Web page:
I'm on vacation this week, so this blog was pre-scheduled! See you all next week!
Greetings from the wilds of West Virginia!
Last Sunday we announced that Katie Hamlin will be serving as our interim Associate Rector — HOORAY! Katie is a wise pastor and gifted leader, and I am so grateful that she has agreed to step into this role. Next week's letter will offer Katie a chance to introduce herself and talk a bit more about this staffing transition. But for this week, especially as I'm away on vacation, I'd like to simply offer something beautiful to contemplate and something fun to anticipate.
Something beautiful to contemplate
You may have heard that the writer and minister Frederick Buechner died earlier this week. Buechner's works were particularly important to me in the aftermath of those years of intense doubt and weariness that I talked about in my sermon Sunday (listen here); he gave me a vision of a more expansive and honest Christian life. As I was preparing Sunday's sermon, I thought often of him, particularly of this essay, in which he describes a time his wife was hospitalized and he was afraid she would die. It's such an intimate picture of a person transformed by God:
“When the worst finally happens, or almost happens, a kind of peace comes. I had passed beyond grief, beyond terror, all but beyond hope, and it was there, in that wilderness, that for the first time in my life I caught sight of something of what it must be like to love God truly. It was only a glimpse, but it was like stumbling on fresh water in the desert, like remembering something so huge and extraordinary that my memory had been unable to contain it. Though God was nowhere to be clearly seen, nowhere to be clearly heard, I had to be near him—even in the elevator riding up to her floor, even walking down the corridor to the one door among all those doors that had her name taped on it.
I loved him because there was nothing else left. I loved him because he seemed to have made himself as helpless in his might as I was in my helplessness. I loved him not so much in spite of there being nothing in it for me but almost because there was nothing in it for me. For the first time in my life, there in that wilderness, I caught a glimpse of what it must be like to love God truly, for his own sake, to love him no matter what. . . .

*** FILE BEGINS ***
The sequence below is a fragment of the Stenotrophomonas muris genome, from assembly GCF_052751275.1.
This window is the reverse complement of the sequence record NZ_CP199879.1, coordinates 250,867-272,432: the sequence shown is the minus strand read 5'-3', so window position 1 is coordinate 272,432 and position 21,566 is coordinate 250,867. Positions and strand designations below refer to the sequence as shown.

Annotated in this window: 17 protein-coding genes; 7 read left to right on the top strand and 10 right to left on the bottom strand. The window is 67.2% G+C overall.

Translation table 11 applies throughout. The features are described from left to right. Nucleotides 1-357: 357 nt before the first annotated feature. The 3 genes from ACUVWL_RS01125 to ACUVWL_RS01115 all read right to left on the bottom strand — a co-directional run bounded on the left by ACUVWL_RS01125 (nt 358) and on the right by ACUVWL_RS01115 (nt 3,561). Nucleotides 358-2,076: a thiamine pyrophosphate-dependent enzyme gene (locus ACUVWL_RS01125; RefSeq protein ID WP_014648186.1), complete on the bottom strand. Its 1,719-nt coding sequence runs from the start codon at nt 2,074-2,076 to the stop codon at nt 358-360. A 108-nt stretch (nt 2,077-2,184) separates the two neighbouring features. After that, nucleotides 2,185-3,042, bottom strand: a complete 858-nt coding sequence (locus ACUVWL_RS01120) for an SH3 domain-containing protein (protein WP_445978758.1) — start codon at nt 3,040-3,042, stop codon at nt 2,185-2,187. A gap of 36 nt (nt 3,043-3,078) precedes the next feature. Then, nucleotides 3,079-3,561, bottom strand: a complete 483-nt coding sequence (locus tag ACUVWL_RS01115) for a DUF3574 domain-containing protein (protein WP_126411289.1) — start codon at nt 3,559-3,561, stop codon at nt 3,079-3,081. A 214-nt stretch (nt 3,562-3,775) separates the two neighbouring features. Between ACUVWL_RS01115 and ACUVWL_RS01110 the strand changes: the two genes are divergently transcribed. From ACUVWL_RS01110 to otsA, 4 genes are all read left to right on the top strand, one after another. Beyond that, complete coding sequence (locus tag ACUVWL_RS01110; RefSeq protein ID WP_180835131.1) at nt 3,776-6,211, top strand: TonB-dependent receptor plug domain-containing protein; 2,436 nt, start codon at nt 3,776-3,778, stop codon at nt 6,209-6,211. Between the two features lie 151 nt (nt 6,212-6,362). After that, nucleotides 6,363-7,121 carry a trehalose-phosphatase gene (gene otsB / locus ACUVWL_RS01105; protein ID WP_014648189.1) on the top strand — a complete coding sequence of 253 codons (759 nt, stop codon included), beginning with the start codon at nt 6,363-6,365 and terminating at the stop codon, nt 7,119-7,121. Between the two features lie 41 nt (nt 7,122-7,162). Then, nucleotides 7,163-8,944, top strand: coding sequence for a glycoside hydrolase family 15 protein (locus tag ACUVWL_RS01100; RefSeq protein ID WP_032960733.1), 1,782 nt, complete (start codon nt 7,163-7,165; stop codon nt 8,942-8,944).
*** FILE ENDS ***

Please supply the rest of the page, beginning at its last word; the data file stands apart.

I did not love God, God knows, because I was some sort of saint or hero. I did not love him because I suddenly saw the light (there was almost no light at all) or because I hoped by loving him to persuade him to heal the young woman I loved. I loved him because I couldn’t help myself. I loved him because the one who commands us to love is the one who also empowers us to love, as there in the wilderness of that dark and terrible time I was, through no doing of my own, empowered to love him at least a little, at least enough to survive.
The final secret, I think, is this: that the words 'You shall love the Lord your God' become in the end less a command than a promise. And the promise is that, yes, on the weary feet of faith and the fragile wings of hope, we will come to love him at last as from the first he has loved us . . .." (from A Room Called Remember),
Something fun to anticipate
There's so much to look forward to in the coming weeks!
A Labor Day hike: Curious to learn more about the hiking group? Email Jenni (firstname.lastname@example.org) or signup here to join the Incarnation Hiking Group (we generally hike once or twice a month in good weather, and it's always a wide open invitation to bring kids, dogs, friends, etc).
Fall small groups will begin in October after the fall retreat. This fall, we're trying something new (or rather, a return to something old*). Fall small groups will simply eat a meal, catch up on each others' weeks and lives, and pray a short prayer liturgy from the Book of Common Prayer: Evening Prayer at dinner, Morning Prayer or Midday Prayer at breakfast/brunch/lunch.
Our hope is that these groups will offer simple midweek refreshment and allow opportunities to build relationships with others in the Incarnation community over a meal and prayer.
We also hope these groups will offer an easy, natural opportunity to welcome other people into that community. Do you have friends or neighbors or coworkers who might appreciate friendship and a weekday meal, who perhaps are curious to see how some Christians pray (scripted prayer is often much less intimidating than spontaneous prayer)? These table groups offer an easy way to practice hospitality toward those outside our church and create space for "belonging before belief."
Don't worry — we'll still offer opportunities to go deeper in scripture, theology, and spiritual disciplines, and we'll share more about that in a few weeks. Stay tuned!
Would you be interested in opening your table this fall to host a small group? We'll equip hosts/leaders in anything they need to know. If so, let Katie know: email@example.com. If you have questions, reach out to one of us!
There's so much I'm grateful for and so much I'm looking forward to as I head out on vacation. I look forward to reconnecting when I return!